1. Pickler, Rita H.

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Racism is a public health crisis affecting mental, spiritual, and physical health, as well as overall quality of life. The National Commission to Address Racism in Nursing, established in January 2021 by the American Nurses Association, the National Black Nurses Association, the National Coalition of Ethnic Minority Nurse Associations, and the National Association of Hispanic Nurses, will examine the issue of racism within nursing. The Commission's overall mission is to set as a standard of practice that nurses confront and mitigate systemic racism within nursing, including developing strategies to address racism within nursing education, practice, policy, and research (American Nurses Association, 2021).


Prior to the Commission being established, the American Academy of Nursing (the Academy) hosted an Institute for Nursing Leadership Critical Conversation on Health Equity and Racism in collaboration with its Diversity and Inclusivity Committee at the Academy's 2020 Virtual Policy Conference. The Institute for Nursing Leadership Critical Conversation on Health Equity and Racism focused on stimulating discussion and gathering diverse views on equity, inclusion, and social justice. One of the key points from the discussion was the need for nurses to examine how they relate to the populations they serve in practice, education, and research. Specifically, the Academy's proposed actions include support for antiracism in nursing scholarship, research, and grant funding to raise awareness of and consider many solutions to racism (American Academy of Nursing, 2021). One suggested course of action was to conduct research about the effects of racism on health inequities within multiple underrepresented populations. This includes examining the ways multiple communities affected by health inequity, a leading adverse outcome of racism, might be involved in research to increase trust and, perhaps, increase scientific work around problems of significant community interest.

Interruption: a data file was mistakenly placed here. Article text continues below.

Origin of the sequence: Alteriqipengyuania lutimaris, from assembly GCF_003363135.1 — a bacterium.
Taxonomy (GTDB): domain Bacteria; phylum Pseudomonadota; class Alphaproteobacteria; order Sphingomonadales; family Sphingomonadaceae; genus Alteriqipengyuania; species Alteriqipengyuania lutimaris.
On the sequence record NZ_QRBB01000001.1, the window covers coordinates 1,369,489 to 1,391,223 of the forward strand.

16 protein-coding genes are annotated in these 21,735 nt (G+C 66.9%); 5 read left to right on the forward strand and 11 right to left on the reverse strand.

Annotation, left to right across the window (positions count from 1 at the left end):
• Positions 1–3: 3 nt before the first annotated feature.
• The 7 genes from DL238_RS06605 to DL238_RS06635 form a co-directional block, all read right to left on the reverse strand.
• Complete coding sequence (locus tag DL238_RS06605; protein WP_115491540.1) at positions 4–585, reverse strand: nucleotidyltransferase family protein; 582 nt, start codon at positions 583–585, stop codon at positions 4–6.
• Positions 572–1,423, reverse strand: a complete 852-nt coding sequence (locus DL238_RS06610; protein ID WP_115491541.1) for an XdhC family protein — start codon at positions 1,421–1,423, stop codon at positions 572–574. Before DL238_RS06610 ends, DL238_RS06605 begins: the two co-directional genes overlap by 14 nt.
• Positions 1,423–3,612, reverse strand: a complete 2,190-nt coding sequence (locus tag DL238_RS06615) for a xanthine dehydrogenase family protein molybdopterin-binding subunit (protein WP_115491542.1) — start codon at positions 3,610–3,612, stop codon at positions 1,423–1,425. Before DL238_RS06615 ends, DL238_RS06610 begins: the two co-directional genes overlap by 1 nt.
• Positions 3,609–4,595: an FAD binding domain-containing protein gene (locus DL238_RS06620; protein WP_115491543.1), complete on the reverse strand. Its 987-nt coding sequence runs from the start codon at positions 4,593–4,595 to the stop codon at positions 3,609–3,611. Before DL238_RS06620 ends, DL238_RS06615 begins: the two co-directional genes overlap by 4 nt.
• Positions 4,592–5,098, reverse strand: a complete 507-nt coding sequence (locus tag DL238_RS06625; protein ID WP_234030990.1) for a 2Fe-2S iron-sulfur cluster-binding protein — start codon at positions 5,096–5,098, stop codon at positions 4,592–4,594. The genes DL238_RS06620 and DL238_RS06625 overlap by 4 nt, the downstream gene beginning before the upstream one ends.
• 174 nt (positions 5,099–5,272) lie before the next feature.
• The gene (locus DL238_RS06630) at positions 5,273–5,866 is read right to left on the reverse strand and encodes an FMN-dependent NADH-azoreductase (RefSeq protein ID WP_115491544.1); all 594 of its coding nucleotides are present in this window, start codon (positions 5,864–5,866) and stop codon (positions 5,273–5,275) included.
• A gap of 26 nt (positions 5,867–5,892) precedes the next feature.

The new Future of Nursing document, although mostly silent about the substantive nature of nursing science, also speaks to the need for nursing to address health equity and reduce health disparities, with a call for nurses to study interventions aimed at reducing health disparities. Notably, interventions that are effective at reducing disparities in the short term (e.g., interventions to improve rates of cancer screening) need longitudinal study of their sustainability and long-term effectiveness on improving health equity (National Academies of Sciences, Engineering, and Medicine, 2021). Most recently, the National Institute of Nursing Research (NINR) issued its Strategic Plan Working Group Draft Framework (NINR, 2021). The framework sets goals for the NINR, presumably linked to future funding, with the first goal being that nursing science will focus on dismantling structures that perpetuate racism and impede health equity.